When I gave birth to my younger daughter, Annika, I thought, as a second-time nursing mom, I’d be more prepared for any breastfeeding curveballs she threw my way. I was wrong. Annika would arch her back during feedings, spit up, and have long crying fits afterwards. Her nose was also always stuffy. I worried that she was allergic to something I was eating, or that she had gastroesophageal reflux disease (GERD), a condition in which stomach acid flows back into the food pipe, or esophagus. Confused, and getting different advice from my pediatrician, lactation consultants, and breastfeeding friends, I gave Annika three different reflux medications and then stopped eating dairy for nearly two months. At the end of it, my daughter was no better, I missed my decaf lattes, and my whole family was still drenched in spit-up. If your baby is fussy and you’re concerned that your diet has something to do with it, read on before you ditch your favorite foods.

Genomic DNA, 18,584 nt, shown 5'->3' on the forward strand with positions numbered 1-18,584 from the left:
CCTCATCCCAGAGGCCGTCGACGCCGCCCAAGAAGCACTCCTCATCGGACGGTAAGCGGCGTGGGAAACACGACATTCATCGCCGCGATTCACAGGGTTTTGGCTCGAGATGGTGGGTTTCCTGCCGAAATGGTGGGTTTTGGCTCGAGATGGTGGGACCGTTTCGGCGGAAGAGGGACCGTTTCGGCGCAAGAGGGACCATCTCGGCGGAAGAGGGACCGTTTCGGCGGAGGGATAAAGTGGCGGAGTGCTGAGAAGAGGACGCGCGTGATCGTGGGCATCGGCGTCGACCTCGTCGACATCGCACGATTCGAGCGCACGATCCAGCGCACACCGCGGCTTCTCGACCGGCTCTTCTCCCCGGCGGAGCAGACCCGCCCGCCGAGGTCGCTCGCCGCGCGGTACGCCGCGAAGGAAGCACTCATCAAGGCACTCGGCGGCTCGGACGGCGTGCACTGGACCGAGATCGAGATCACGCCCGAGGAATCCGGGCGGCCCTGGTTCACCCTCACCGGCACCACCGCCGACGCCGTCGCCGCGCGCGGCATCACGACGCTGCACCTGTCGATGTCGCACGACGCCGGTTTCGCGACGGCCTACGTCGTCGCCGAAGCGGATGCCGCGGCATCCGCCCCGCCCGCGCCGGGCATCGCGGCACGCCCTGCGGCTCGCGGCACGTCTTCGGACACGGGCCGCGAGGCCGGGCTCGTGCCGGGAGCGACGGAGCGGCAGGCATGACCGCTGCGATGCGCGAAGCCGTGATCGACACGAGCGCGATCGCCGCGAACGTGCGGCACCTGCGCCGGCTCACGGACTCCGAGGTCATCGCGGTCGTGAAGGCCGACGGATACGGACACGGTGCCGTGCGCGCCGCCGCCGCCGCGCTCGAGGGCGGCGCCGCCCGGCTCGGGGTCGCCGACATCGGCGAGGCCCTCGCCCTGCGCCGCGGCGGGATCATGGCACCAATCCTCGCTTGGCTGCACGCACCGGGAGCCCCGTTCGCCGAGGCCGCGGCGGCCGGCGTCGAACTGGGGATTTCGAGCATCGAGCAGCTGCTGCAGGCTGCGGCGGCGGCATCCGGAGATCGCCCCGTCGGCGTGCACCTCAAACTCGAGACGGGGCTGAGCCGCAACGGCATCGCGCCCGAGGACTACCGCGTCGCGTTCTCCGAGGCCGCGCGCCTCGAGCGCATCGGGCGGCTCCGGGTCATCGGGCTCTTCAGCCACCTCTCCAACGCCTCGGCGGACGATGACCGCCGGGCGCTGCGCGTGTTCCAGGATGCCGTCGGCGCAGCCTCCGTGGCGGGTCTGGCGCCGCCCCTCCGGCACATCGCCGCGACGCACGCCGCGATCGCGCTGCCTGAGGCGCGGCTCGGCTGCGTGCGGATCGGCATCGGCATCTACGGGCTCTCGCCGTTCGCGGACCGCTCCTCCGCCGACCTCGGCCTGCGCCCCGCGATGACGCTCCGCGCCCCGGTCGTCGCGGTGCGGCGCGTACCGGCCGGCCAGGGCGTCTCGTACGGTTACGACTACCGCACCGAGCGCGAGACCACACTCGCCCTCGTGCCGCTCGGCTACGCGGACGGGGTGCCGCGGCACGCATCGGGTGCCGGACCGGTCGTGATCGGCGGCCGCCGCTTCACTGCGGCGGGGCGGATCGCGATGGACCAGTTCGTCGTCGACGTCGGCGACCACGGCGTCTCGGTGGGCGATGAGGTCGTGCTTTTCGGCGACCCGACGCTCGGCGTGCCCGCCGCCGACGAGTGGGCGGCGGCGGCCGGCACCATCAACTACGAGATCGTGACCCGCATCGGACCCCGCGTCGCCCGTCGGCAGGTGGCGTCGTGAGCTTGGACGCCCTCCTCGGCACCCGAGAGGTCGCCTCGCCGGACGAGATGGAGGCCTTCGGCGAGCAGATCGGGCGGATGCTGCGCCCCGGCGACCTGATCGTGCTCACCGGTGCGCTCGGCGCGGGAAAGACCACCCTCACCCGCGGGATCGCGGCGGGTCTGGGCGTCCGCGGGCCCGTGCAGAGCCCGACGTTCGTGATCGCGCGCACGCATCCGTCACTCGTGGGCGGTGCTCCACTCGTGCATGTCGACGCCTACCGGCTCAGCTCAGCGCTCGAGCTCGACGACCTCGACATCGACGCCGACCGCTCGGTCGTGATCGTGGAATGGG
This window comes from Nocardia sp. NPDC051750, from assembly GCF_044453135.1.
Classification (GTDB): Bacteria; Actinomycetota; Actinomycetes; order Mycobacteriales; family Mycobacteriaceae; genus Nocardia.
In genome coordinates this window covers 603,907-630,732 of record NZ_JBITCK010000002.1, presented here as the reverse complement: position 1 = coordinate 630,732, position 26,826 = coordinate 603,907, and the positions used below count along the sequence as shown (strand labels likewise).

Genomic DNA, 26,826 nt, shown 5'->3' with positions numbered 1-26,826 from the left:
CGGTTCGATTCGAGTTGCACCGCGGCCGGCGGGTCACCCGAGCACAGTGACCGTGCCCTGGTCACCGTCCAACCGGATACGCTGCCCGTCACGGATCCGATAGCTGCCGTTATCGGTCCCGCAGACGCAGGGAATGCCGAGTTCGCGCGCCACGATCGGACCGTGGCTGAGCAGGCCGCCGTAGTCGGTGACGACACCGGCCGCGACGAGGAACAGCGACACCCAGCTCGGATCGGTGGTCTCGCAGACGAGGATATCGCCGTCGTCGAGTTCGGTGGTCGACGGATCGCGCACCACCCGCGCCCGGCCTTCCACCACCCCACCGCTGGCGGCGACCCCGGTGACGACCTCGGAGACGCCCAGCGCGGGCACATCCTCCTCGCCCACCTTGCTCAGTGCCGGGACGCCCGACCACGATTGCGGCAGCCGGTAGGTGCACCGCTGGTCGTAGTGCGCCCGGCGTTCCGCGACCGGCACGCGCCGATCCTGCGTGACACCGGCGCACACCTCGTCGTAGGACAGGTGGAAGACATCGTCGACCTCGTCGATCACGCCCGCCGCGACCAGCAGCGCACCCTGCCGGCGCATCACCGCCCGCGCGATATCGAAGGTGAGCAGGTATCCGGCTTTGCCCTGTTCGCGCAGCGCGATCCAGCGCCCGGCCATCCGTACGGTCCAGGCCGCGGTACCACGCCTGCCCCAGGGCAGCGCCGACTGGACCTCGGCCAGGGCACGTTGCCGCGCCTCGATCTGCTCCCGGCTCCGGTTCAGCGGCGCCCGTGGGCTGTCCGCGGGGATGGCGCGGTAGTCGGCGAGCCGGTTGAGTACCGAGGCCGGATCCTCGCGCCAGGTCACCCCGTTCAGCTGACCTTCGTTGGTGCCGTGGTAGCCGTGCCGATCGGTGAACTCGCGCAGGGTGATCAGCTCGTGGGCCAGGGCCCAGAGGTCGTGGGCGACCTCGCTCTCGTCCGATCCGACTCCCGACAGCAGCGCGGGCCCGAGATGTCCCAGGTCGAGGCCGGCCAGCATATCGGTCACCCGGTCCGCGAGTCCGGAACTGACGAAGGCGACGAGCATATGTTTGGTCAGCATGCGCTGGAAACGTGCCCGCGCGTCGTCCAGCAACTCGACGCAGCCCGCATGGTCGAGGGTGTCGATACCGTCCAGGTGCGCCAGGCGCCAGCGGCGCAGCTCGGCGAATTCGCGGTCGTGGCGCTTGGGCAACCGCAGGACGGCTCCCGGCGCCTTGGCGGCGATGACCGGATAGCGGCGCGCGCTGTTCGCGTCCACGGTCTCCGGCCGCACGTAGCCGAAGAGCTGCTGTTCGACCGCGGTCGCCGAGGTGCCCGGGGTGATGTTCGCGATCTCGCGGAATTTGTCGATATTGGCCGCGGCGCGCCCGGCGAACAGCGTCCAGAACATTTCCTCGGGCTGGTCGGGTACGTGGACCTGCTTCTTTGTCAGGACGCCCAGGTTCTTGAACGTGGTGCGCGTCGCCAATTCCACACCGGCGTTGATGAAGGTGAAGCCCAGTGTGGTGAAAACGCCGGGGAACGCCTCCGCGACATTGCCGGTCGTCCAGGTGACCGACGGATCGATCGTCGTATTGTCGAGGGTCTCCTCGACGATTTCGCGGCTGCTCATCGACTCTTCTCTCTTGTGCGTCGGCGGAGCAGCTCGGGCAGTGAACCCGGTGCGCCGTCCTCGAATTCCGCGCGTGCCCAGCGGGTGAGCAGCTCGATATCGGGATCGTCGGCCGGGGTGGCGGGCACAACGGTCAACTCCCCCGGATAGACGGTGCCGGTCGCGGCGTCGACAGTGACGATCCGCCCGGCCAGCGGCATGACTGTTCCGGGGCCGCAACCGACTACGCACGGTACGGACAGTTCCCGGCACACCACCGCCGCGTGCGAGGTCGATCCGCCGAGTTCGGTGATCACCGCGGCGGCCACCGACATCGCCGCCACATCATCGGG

A newborn’s digestive system is immature, and often the valve at the top of the esophagus that keeps stomach acid down doesn’t tighten as it should. As a result, most infants spit up, but the majority stop doing so by age 1. Some have gas and are fussy on top of spitting up, and it may be because they’re swallowing too much air during feedings. As long as an infant who spits up and is fussy is gaining weight and has no serious complications, all he needs is a little TLC, says Leo A. Heitlinger, M.D., a pediatric gastroenterologist at St. Luke’s University Health Network in Bethlehem, Pennsylvania.